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Democracy & Technology Blog Exclusivity inspired Smart Phones

Small cellphone operators want Congress or the Federal Communications Commission to prohibit larger carriers from becoming exclusive providers of popular handsets, like the Apple iPhone (AT&T), Blackberry Storm (Verizon Wireless), Palm Pre (Sprint) and Samsung Behold (T-Mobile).
John E. Rooney, President and CEO of United States Cellular Corp., testified at a Senate Commerce Committee hearing this week:

These arrangements harm consumers in rural areas and decrease competition nationwide and do not enhance innovation.

Let’s examine these arguments.
Rural Consumers
Rooney bemoans the fact that

many rural residents of Alaska, Arizona, Colorado, Idaho, Kansas, Maine, Montana, Nebraska, Nevada, New Hampshire, New Mexico, North Dakota, South Dakota, Utah, West Virginia and Wyoming are not served by AT&T network facilities

while Victor H. “Hu” Meena, President and CEO if Cellular South, Inc., claims that

Vast portions of America — including all or part of Alaska, Arizona, California, Idaho, Kansas, Maine, Minnesota, Montana, Nebraska, Nevada, New Hampshire New Mexico, Oregon, Vermont, Washington, West Virginia and Wisconsin — are not served by any of the largest carriers, so Americans in these areas are prohibited from acquiring the newest and most innovative devices.

There are advantages and disadvantages no matter where one chooses to live. The fact that someplace is without a particular amenity traditionally hasn’t justified limiting the ability of private entities to exercise their own judgment as to parties with whom they will deal. While I am fortunate to have the opportunity to own an iPhone, I don’t get to live in a pristine rural setting with a wide open outdoors, low housing costs, etc.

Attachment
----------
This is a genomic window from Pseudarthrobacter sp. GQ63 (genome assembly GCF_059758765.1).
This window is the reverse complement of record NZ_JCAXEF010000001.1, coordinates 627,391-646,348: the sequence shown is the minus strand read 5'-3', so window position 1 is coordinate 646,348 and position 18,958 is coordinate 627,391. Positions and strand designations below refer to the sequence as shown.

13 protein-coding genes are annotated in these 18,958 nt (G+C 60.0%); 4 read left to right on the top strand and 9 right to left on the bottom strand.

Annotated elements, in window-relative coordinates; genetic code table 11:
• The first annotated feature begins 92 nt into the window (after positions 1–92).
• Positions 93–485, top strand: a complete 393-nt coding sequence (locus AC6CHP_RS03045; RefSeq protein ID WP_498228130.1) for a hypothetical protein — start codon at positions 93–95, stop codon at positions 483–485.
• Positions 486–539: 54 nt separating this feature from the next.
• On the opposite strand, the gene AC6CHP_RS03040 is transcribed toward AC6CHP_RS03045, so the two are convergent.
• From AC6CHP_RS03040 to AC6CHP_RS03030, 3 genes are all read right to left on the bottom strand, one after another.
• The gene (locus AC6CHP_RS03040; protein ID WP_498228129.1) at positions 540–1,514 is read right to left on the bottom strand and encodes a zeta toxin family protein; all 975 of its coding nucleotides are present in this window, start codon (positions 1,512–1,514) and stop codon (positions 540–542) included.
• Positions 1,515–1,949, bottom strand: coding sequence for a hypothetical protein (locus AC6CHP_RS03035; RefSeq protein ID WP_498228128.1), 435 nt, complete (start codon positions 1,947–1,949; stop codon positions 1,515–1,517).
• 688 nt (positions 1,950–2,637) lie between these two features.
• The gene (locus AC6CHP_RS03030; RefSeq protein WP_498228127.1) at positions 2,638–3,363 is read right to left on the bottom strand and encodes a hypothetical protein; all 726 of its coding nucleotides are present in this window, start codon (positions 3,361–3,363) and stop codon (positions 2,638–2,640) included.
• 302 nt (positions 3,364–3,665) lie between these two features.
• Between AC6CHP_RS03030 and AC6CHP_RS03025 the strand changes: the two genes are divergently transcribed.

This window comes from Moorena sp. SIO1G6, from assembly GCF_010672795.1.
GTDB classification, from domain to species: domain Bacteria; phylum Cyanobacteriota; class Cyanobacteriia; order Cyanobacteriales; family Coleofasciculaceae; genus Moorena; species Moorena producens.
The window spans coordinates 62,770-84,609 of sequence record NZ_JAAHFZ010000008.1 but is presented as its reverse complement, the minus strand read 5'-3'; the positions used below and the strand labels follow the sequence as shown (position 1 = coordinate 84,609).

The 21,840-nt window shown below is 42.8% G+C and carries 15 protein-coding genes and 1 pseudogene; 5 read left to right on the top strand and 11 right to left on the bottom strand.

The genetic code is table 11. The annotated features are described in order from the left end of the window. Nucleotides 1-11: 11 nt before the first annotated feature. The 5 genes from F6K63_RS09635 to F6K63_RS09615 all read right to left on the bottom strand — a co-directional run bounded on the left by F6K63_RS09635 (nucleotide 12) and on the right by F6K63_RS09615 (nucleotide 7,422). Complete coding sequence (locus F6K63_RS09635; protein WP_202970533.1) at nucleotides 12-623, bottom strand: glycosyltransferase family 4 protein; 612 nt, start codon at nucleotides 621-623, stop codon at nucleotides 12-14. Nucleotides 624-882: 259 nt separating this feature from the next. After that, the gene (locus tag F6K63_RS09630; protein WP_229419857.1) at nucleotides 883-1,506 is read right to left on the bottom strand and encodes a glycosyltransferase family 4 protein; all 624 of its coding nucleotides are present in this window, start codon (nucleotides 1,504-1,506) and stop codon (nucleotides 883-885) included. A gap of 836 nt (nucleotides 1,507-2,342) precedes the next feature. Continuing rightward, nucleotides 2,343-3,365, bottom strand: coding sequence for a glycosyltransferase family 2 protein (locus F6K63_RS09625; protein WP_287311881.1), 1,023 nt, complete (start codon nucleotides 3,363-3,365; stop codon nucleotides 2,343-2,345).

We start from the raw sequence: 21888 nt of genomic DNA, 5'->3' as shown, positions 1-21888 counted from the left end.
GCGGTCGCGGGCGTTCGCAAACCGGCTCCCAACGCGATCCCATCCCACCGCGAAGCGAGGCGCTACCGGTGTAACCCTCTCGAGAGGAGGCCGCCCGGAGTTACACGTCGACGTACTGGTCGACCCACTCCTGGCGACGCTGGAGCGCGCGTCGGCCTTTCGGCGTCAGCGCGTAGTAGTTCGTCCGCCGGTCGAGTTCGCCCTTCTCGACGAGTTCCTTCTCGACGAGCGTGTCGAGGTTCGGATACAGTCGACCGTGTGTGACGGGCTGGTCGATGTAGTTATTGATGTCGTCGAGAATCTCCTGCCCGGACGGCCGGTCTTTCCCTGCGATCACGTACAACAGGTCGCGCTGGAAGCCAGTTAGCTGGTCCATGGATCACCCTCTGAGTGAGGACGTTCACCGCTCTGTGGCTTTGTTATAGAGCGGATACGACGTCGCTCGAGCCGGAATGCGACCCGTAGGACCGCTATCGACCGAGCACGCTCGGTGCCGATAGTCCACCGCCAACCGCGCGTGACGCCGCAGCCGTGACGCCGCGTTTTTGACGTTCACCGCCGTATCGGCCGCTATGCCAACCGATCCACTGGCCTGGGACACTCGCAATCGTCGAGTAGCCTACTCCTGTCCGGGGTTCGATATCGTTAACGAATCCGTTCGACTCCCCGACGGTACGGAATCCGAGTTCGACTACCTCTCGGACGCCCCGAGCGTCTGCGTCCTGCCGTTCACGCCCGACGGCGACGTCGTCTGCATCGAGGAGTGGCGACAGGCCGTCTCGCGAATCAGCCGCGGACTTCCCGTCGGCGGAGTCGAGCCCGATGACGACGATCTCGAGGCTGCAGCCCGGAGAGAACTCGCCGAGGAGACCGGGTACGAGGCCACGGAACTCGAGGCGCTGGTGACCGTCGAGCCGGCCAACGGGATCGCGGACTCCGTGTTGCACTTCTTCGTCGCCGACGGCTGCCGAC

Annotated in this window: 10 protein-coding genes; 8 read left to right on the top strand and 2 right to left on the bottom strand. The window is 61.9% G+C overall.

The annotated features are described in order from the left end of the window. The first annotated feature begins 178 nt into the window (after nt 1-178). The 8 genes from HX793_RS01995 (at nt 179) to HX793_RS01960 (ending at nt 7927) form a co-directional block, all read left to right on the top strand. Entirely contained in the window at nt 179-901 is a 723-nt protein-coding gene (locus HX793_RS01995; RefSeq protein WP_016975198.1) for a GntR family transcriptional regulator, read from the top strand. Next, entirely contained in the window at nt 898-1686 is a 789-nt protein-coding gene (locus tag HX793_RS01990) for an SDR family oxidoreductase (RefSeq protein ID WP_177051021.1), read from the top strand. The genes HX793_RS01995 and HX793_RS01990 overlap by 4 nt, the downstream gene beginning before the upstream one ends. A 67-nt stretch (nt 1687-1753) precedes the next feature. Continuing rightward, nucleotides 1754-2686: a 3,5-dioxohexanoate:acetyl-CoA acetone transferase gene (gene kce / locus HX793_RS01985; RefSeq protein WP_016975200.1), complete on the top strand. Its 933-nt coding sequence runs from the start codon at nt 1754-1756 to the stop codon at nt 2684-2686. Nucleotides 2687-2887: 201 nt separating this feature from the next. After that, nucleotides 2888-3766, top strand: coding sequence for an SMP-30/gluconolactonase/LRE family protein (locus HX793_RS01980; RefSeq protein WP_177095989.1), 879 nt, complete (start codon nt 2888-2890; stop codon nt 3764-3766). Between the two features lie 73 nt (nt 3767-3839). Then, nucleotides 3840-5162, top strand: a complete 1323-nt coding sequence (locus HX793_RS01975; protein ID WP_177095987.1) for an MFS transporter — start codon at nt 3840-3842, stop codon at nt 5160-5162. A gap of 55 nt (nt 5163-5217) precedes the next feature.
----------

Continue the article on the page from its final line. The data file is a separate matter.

It should be noted that however many rural Americans are unserved by any of the largest carriers, these customers are no threat to United States Cellular Corp. or Cellular South. The threat comes from customers who have the option to switch carriers in pursuit of better devices, and I get the impression there are more of these customers than Rooney and Meena are letting on. According to Rooney,

the Big Four’s control over the most advanced, attractive handsets has made it significantly harder for smaller carriers to attract and retain subscribers, and to effectively compete in rural areas, even with federal universal service support. (emphasis added.)

Meena says,

Cellular South and other regional and rural carriers have competed with the largest carriers for years based on network quality, network coverage and price. These are all factors that are within our control … However, our ability to compete is compromised because the largest carriers lock up devices in exclusivity agreements. Put simply, regional and rural carriers cannot gain access to the latest, cutting-edge devices which gives large carriers a key competitive advantage. Focus groups of customers who have left Cellular South for the largest carriers repeatedly say that they are buying the device, not the network, and certainly not the company. (emphasis added.)

A competitor who can offer something you or I can’t is a frequent hazard of doing business.
Competition and Innovation
The cellphone market is wildly competitive. More than 95 percent of the U.S. population lives in census blocks with at least three competing carriers, according to the FCC. And no carrier has a market share exceeding 27 percent.
The cellphone industry was deregulated by a Democratic Congress — with Al Gore’s tie-breaking Senate vote — and signed into law by President Clinton in 1993.